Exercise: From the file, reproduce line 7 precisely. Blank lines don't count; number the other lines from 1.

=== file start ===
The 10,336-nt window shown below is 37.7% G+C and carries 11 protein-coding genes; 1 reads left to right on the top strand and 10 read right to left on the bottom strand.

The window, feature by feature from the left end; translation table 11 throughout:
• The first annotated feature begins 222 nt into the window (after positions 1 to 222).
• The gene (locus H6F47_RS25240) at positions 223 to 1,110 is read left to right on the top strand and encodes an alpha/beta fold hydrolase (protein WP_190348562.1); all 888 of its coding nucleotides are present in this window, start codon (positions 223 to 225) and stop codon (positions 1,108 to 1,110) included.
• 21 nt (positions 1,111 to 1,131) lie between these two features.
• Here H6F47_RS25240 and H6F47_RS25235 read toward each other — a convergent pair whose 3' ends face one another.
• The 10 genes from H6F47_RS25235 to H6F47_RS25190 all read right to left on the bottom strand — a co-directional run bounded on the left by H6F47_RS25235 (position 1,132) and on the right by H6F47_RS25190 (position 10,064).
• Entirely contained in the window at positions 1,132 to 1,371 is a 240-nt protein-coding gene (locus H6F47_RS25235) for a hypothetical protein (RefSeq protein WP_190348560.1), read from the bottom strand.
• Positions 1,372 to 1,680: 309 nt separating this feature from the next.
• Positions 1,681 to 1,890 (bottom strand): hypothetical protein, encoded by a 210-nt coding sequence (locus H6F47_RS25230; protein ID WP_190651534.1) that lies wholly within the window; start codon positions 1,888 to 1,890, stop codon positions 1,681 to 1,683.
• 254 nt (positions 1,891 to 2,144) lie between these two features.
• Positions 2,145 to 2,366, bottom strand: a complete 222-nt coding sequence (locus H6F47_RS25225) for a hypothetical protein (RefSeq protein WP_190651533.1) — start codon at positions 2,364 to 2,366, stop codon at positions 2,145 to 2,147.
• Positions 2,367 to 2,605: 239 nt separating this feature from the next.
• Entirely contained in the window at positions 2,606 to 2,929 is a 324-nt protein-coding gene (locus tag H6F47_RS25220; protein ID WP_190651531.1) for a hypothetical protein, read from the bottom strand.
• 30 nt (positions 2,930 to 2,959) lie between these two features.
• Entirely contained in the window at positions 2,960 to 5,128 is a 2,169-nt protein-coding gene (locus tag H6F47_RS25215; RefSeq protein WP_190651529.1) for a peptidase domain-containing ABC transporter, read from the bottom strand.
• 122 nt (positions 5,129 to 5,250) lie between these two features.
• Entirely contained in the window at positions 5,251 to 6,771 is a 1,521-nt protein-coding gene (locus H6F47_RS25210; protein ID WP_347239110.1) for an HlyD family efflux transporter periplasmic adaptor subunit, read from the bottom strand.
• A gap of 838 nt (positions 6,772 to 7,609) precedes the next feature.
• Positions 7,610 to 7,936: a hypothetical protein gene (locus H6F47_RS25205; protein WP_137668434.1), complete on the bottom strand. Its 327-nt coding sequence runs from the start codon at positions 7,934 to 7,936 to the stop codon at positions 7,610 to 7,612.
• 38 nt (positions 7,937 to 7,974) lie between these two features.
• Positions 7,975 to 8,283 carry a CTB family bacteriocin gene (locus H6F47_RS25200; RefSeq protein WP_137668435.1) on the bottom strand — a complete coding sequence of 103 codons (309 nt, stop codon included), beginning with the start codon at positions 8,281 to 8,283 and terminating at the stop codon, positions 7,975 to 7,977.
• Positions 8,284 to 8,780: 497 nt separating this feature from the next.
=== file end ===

• The 10 genes from H6F47_RS25235 to H6F47_RS25190 all read right to left on the bottom strand — a co-directional run bounded on the left by H6F47_RS25235 (position 1,132) and on the right by H6F47_RS25190 (position 10,064).